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Ronda Rousey hits Liz Carmouche during their historic UFC Bantamweight Title fight at Honda Center in Anaheim, California last weekend. Photograph: Jeff Gross/Getty Images
Compiled by MARY HANNIGAN
Women grapple with the ultimate issue
It was back in 2000 that Anita DeFrantz, the first female vice-president of the International Olympic Committee, visited Dublin for a conference on women in sport, and on being asked if she approved of women’s boxing, those being the days before it had been included in the Olympics, she replied: “If women want to box then no one should stop them . . . I just thought they had more sense.”
Quite what she’d make of Ronda “Rowdy” Rousey and Liz “Girl-Rilla” Carmouche, then, heaven knows, the pair making “history” last weekend when they became the first women to take part in an Ultimate Fighting Championship bout.
(It took a while to cop on to Girl-Rilla, until reading Carmouche say she fights like, well, “a mini gorilla”).
A lively affair in their Californian cage it was too, in front of a crowd of 15,000, judging by AP’s account of the contest (this might be where DeFrantz pours herself a stiff gin): “Carmouche had Rousey in trouble early, nearly landing a rear naked choke while clinging to Rousey’s back . . . Rousey barely escaped the chokehold by getting her chin and mouth underneath Carmouche’s arm . . . She gradually imposed her will on the former Marine after that, rolling her across the canvas and finally getting side control on Carmouche before patiently separating her arms to land an armbar.”
Bronze in Beijing
Rousey, apparently, is no stranger to armbars, perfecting the skill in her judo days – she won bronze in Beijing – dislocating two opponents’ elbows along the way. (As armbar experts and Wikipedia-readers know, “by holding the opponent’s wrist to the attacker’s chest with the pinky finger on the sternum and the thumb facing up, the practitioner can easily extend the opponent’s arm and hyperextend the opponent’s elbow”).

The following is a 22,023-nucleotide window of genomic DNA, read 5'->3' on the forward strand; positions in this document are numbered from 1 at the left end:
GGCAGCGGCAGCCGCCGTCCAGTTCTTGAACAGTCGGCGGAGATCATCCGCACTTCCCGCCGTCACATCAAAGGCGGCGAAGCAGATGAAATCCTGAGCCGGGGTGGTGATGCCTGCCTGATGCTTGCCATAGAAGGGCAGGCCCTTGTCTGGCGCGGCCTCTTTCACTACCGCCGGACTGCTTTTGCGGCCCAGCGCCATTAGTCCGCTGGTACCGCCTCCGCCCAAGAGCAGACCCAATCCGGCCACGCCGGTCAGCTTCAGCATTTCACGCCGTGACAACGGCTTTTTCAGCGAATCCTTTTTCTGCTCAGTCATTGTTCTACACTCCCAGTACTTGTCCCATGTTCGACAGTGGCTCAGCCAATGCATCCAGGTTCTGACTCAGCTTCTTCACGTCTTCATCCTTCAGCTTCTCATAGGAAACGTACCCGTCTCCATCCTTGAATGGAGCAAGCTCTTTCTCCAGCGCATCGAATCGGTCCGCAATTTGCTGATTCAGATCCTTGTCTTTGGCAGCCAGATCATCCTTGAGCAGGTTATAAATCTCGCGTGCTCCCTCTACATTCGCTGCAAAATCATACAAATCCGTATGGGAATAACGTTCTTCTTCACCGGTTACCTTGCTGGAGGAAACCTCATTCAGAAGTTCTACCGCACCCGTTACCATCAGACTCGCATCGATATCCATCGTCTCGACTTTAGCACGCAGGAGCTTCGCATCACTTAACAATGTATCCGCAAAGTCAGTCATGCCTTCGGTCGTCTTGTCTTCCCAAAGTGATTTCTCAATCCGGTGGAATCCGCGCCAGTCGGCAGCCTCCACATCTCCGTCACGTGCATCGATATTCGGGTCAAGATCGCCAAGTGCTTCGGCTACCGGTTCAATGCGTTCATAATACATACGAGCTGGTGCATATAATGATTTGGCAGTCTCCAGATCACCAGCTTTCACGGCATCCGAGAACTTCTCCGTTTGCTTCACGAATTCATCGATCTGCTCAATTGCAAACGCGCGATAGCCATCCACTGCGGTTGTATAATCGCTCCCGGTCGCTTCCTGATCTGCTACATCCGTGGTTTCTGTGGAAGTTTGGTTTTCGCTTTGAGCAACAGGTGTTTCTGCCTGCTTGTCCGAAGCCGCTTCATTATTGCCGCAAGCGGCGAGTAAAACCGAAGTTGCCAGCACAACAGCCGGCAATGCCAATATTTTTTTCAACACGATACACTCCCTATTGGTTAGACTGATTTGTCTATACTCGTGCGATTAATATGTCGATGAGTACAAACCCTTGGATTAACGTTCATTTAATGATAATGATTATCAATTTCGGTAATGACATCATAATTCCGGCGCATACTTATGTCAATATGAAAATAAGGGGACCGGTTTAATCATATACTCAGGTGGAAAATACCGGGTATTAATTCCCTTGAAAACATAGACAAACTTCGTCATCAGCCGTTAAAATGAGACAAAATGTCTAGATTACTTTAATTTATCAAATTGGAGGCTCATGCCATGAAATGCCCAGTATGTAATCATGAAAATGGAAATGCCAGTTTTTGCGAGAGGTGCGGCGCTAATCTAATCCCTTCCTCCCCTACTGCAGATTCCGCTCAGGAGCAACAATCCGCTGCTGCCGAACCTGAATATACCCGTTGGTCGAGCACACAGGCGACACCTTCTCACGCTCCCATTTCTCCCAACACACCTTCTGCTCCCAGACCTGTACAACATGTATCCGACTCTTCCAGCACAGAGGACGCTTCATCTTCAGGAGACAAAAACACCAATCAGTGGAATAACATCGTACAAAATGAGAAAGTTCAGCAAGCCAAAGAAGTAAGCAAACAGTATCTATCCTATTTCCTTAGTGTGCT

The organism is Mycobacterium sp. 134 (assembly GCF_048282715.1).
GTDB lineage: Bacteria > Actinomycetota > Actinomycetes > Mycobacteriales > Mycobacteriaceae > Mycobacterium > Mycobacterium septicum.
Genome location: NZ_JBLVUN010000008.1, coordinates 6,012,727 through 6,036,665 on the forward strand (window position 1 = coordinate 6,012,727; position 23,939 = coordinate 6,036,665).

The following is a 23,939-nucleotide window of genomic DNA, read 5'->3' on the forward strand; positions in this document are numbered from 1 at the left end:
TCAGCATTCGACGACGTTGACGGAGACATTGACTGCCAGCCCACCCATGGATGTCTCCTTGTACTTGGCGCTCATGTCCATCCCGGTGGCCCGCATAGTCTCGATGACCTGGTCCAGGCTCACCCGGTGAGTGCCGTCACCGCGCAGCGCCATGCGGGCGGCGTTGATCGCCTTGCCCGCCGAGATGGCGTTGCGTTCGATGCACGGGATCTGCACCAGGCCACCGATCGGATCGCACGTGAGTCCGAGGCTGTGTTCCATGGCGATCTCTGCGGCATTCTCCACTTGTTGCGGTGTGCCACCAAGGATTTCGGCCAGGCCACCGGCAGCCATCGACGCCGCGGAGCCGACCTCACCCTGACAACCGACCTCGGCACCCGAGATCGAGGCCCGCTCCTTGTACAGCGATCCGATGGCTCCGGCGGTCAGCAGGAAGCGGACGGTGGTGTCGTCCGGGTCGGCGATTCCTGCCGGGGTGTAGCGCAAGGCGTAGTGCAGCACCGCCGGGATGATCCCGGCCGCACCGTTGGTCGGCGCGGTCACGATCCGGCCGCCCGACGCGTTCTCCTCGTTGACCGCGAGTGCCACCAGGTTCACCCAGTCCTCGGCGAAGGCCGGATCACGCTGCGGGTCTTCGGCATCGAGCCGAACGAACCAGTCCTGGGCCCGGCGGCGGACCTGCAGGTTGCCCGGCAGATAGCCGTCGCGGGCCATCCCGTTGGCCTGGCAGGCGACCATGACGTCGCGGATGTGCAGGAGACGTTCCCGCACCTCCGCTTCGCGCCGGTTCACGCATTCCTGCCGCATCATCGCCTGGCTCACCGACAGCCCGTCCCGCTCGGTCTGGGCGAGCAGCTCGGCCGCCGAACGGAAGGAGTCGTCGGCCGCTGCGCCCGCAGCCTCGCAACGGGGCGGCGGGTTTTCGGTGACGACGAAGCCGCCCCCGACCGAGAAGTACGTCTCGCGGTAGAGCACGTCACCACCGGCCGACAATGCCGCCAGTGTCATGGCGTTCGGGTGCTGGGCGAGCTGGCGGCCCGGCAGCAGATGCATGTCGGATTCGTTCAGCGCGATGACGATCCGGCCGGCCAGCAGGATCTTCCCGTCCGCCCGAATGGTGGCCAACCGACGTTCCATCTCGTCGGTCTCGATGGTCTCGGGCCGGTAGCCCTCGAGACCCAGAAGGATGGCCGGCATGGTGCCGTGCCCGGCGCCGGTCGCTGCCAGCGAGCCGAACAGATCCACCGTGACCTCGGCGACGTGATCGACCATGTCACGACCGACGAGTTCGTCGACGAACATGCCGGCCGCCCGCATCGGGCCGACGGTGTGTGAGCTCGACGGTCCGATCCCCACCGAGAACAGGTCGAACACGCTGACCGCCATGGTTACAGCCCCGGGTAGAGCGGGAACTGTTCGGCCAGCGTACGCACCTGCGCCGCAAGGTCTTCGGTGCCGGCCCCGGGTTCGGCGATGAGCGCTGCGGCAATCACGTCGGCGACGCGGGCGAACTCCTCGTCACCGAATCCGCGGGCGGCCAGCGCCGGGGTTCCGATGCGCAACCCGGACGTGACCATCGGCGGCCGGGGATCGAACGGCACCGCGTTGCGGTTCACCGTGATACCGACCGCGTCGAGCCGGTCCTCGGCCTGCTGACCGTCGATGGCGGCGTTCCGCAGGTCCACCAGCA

Rousey triumphed, then, with 11 seconds left in the first round, although she conceded after that Carmouche had given her quite a scare.
“That was pretty tight, that neck crank. She had the choke across my mouth and her forearm was pushing against my teeth. That can’t have been any more fun for her than it was for me. Crazy sport we’re in, huh?”
Crazy, perhaps, but profitable too. Rousey collected $90,000 for her troubles, still less than four of the male fighters on the card, but that figure could rise once pay-per-view sales are taken in account – and they, reported the Los Angeles Times, “were assessed as 40 per cent better than the UFC’s Super Bowl weekend card”.
Including replays, sales could reach 500,000 – at $44.99 per-view.
(Note: Carmouche picked up $12,000, which mightn’t sound bad for less than one round’s work, but a pittance considering the arm-barring).